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Member of the Month – Lucila Mallart

September 18, 2015

Ever since Lucila joined HARN in April of last year I’ve been intrigued by her research on Catalonia so I’m particularly pleased that she has agreed to be this month’s Member of the Month. Lucila writes:

Presently I am in the final stage of my PhD project on the construction of modern Catalan identity through the works of the architect, politician and art historian Josep Puig i Cadafalch (1867-1956). Recently, you may have heard of Catalonia – a country in north-eastern Spain – in the news with regard to the current independentist movement. My research aims at shedding light on the historical process of construction of the imaginaries and narratives through which that cultural and political identity has been articulated. It is always somewhat challenging to discuss national identity, particularly when it is one’s own, and when it has featured so intensively in the media and in the political arena – as it is the case with present day Catalonia. At the same time, however, that is what makes my work more interesting and – I want to believe – truly relevant.

The move to Nottingham, in the United Kingdom, to conduct PhD research certainly contributed to adding some perspective and dimension to an otherwise so personally embedded and intensively contemporary research topic. There, I have tried to build upon the work of the so-called modernist school of historians of national identity, while using, in many cases, the built environment and visual culture as primary sources rather than textual documents. Historians of archaeology interested in national identity will be familiar with Eric Hobsbawm’s idea of ‘invented tradition’, as well as Benedict Anderson’s ‘imagined community’. Through my research I began to understand the construction of modern national identities – such as Catalonia’s, or Spain’s for that matter – as a very common process that cannot be dissociated from the emergence, consolidation or fragmentation of any modern nation-state, and not as the invention of some ‘fake’ historical identities vis a vis some more ‘legitimate’ ones, something that Hobsbawm seems to suggest when he distinguishes between invented ‘traditions’ and what he conceives as more organic ‘customs’. In other words, I am not so much interested in the ‘legitimacy’ of the national narratives and imaginaries I study, as I am in how and why they were mobilised. On the other hand, my emphasis on visual and material culture finds a more useful framework in Anderson’s notion of ‘imagined community’.

Another important aspect of my work is the understanding that political ideologies, such as nationalism, do not exist isolated in the world of ideas but are instead deeply rooted in materiality and in everyday life. In that sense, I understand that culture is not a convenient adornment to politics, but a key constituent of politics. I must admit that Foucault changed the way I look at the past and the relation between culture and politics, or, to put it in his words, between knowledge and power. Josep Puig i Cadafalch, mentioned at the beginning of this text, is an excellent case study to explore that relationship as he was simultaneously a successful architect and man of letters involved in many crucial cultural developments of early 20th c. Catalonia, as well as an influential politician; so much so that he became President of the federation of Catalan provinces, known as Mancomunitat, between 1917 and 1923. I like to think that he did not forget his architectural expertise in his role as President likewise his historical findings when designing contemporary urban spaces. Moreover, he did not ignore his political ideas when he wrote on history of art or excavated and restored historical monuments. Rather, I understand that he developed his projects and ideas using different idioms.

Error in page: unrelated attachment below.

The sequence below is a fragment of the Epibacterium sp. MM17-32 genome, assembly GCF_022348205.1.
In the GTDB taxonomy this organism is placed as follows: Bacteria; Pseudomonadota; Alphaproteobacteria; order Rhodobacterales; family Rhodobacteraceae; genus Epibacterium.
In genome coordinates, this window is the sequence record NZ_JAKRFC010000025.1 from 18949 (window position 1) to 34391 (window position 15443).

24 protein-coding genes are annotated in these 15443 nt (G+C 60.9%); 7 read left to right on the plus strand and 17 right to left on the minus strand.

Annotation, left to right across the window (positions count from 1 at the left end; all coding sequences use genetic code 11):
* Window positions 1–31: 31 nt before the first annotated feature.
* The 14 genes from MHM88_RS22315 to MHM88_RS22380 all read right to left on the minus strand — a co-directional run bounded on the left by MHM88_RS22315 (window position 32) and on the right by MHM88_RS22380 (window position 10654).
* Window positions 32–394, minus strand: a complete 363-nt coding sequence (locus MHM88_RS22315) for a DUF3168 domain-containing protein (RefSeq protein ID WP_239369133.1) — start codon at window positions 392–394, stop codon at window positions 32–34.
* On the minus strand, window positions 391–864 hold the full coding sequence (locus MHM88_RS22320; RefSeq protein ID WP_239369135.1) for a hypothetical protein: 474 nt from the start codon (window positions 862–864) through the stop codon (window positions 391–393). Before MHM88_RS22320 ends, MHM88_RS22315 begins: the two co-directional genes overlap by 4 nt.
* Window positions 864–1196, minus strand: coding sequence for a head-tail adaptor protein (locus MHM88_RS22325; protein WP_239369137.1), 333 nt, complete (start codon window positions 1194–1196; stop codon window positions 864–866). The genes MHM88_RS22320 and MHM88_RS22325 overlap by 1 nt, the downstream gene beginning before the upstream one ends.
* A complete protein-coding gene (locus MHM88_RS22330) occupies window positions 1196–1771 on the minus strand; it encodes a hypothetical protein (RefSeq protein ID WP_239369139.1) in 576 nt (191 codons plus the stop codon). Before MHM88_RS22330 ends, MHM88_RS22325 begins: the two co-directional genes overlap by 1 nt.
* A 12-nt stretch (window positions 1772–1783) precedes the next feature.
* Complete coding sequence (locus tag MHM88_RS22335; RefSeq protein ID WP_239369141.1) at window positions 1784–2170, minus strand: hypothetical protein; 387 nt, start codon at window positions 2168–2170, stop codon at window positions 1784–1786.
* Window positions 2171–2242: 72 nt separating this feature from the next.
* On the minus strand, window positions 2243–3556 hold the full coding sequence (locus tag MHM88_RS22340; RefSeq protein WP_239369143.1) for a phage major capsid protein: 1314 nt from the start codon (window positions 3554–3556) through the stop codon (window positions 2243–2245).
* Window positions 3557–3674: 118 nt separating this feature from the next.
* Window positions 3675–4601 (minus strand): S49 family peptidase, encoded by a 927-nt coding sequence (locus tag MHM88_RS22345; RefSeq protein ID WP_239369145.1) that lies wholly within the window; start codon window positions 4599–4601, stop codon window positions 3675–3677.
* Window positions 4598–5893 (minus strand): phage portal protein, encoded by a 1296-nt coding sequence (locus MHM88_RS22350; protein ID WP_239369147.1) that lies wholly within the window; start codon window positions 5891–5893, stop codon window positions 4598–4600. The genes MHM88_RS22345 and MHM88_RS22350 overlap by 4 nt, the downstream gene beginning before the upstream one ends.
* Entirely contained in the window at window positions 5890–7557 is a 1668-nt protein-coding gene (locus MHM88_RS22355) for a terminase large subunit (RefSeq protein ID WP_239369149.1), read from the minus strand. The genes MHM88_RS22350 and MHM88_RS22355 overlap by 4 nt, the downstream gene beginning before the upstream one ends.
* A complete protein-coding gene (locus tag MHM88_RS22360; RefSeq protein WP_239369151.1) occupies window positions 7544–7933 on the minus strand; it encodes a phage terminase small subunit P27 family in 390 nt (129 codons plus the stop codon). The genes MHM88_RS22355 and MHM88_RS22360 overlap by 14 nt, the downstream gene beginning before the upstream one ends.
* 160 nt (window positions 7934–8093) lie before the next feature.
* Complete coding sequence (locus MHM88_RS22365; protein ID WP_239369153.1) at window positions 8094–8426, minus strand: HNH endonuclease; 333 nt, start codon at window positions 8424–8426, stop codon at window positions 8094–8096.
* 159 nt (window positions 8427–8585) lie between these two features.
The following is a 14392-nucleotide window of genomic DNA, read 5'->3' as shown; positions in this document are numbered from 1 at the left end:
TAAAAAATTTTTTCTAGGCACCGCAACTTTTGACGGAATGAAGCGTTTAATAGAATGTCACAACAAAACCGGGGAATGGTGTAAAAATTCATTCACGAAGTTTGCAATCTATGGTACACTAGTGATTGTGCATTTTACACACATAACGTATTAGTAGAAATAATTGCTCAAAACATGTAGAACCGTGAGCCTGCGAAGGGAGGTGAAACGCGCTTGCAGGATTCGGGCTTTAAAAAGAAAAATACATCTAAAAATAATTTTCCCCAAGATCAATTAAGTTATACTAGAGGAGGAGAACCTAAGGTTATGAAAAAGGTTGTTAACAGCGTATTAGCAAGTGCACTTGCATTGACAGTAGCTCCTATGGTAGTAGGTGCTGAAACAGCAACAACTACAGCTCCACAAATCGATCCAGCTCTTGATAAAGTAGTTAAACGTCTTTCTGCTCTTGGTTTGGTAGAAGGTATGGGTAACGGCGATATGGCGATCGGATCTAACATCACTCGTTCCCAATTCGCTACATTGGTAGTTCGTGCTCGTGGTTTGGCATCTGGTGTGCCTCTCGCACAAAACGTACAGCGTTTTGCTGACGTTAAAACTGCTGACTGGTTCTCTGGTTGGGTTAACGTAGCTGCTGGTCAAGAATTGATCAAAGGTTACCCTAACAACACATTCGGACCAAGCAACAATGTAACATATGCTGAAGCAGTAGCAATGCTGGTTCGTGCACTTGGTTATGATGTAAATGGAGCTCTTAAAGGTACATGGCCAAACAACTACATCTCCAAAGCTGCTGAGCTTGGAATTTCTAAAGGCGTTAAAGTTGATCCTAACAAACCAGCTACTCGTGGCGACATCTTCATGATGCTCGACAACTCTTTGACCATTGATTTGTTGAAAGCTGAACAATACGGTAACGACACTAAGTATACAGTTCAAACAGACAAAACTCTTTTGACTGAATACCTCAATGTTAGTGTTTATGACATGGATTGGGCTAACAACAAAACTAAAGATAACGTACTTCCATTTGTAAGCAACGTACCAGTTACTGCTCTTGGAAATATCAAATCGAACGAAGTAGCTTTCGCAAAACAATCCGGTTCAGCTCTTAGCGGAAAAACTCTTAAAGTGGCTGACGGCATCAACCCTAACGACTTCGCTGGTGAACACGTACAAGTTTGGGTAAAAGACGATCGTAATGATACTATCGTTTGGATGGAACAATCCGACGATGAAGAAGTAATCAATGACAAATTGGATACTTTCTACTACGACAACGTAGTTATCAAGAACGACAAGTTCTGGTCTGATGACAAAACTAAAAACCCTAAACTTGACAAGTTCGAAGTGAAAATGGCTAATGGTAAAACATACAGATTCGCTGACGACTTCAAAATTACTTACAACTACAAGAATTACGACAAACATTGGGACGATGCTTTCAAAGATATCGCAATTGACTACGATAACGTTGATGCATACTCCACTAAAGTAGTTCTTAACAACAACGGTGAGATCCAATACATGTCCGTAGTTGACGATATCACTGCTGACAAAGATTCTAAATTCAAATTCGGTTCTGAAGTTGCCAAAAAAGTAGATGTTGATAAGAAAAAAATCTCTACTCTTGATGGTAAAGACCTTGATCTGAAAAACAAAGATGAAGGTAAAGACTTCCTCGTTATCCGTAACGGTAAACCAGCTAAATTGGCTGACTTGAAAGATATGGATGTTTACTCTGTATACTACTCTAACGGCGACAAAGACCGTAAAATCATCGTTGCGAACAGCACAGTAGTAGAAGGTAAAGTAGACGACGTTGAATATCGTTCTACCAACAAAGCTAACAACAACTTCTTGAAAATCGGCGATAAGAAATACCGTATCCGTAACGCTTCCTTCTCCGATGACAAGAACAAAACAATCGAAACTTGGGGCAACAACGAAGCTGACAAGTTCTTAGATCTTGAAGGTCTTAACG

Because Puig is a relatively unknown figure in the English-speaking world – at least outside the community of historians of Romanesque art and architecture – in my thesis I have tried to cover the different facets of his work, while also looking at three spatial tiers of identity construction: the city, the state, and Europe. Thus, I explore two of his urban planning projects for Barcelona. I look at the interplay between visual culture and material transformation in the renovation of the old town and the opening of the Via Laietana (1900-1915), as well as at his project of a metropolitan ring (1905-1915) during the preparatory works of the 1929 Barcelona International Exhibition. His exhibition project and architectural design for a display of Spain in that event (1914-1918) allow me to address his conceptualisation of the relationship between Catalonia and the Spanish state. Finally, I analyse his numerous intellectual relationships in the United States and across Europe (ca. 1920-1950) particularly those in the periphery – such as Romania and Scandinavia – in order to highlight the transnational framework of his ‘nationalistic’ contributions to the history of Catalan medieval architecture.

Through this project I have found myself engaging with scholars from different countries and with a wide variety of disciplines, from architecture and art history to the history of science and archaeology. In fact, I learned of HARN through a Swedish friend and historian of archaeology, with whom I soon hope to be able to expand my work on intellectual history and transnational networks. Hopefully my work will be also of interest for other HARN members – I am more than open to collaborations!

Thank you Lucila for a fascinating insight into the construction of Catalan identity.

Have a great weekend everyone

Julia

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